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GMail’s Flaw Is Now Fixed

Posted by Alex Bailey On January - 2 - 2007

Gmail LogoEarlier I reported that Google had a flaw in which it stores contact details in a JavaScript file on their server. A website could in return declare the function “google”, and put all your contacts and their details into an array. From there it could have been parsed and sent to the malicious server using Ajax. Earlier today there were reports on zdnet that said the flaw was fixed, however at the time it wasn’t true. Currently as of 8 PM EST the flaw has been fixed. When attempting to execute the attack, all you get is a blank page now. Visiting the old page on Google that revealed all the data in an XML file now gives an error:

google ({
Success: false,
Errors: []
})

If you’re visiting the page and it still give your contact’s information, you need to log out of all Google services, and then log back in. Doing so will now result in the error. However the exploit will fail to work despite the fact that you haven’t logged out.

You have to give credit for them fixing the flaw on New Year’s Day in under 24 hours.

Note
The link to the XML file on Google’s server isn’t exploitable. The hack worked using JavaScript, and the file that used JavaScript is now giving an error. The XML file can’t be used to exploit GMail.


10 Responses to “GMail’s Flaw Is Now Fixed”

  1. YesThatTom says:

    Imagine if this was an Outlook bug. It would have taken months (years?) for everyone to upgrade to the latest patch.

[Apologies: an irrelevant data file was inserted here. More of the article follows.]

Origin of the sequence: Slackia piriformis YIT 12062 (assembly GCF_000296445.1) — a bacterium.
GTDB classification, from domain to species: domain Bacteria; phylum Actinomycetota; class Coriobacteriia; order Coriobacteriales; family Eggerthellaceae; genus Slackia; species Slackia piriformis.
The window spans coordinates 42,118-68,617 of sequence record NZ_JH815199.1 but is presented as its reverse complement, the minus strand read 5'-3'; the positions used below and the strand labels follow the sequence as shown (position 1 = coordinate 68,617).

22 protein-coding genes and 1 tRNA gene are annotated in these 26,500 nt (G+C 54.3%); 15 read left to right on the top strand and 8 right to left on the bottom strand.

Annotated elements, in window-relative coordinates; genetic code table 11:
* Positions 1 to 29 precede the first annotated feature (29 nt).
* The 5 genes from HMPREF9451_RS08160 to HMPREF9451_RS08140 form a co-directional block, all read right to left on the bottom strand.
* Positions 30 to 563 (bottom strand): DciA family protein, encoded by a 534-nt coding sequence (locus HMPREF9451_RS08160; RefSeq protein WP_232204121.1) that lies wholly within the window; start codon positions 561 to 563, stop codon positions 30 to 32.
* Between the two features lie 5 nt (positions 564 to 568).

2. Jake says:

    I’m not clear on how we know the bug is fixed. Couldn’t they have just blocked calls from the specific websites that were running the demo exploit? Is there independent verification?

  3. th0r says:

    The bug has NOT been fixed..Try checking the same URL with the out param modified

    docs.googl...;max=99999

    now your address book comes out in a xml format..

  4. Gent says:

    th0r is right, exploit still works.

  5. nikolai says:

    No, you were right the first time. The XML output can’t be exploited

  6. z says:

    Unless I’m mistaken this is just a page that returns some XML. Since it’s not returning javasript you can’t include it in your page header. So problem solved.

  7. Jordan says:

    But if the output comes back in XML format how do you get the exploit to still work? You won’t be able to access the script content because of the browser’s cross-domain policies, right? The only reason you could before was because it was loaded as javascript. Or am I misunderstanding? I’m pretty sure this is why folks use JSON and cross-domain proxies

  8. specialk says:

    Yeah, Google needs to get on this quickly. The exploit is still going strong and now the little guys (spammers and hackers) will now have plenty more people to send kind New Years greetings!

    Fix It Google!

    -specialk

  9. jim says:

    It is upsetting that some people(not us) feel the need to hack into other people’s accounts.

  10. Alex Bailey says:

    [quote comment="5474"]The bug has NOT been fixed..Try checking the same URL with the out param modified

    docs.googl...;max=99999

    now your address book comes out in a xml format..[/quote]

    The output is XML. You can’t declare the function “google” with XML.

    [quote]
    It is upsetting that some people(not us) feel the need to hack into other people’s accounts.
    [/quote]
    Had nothing to do with getting into people’s accounts. It was to steal their contact list.

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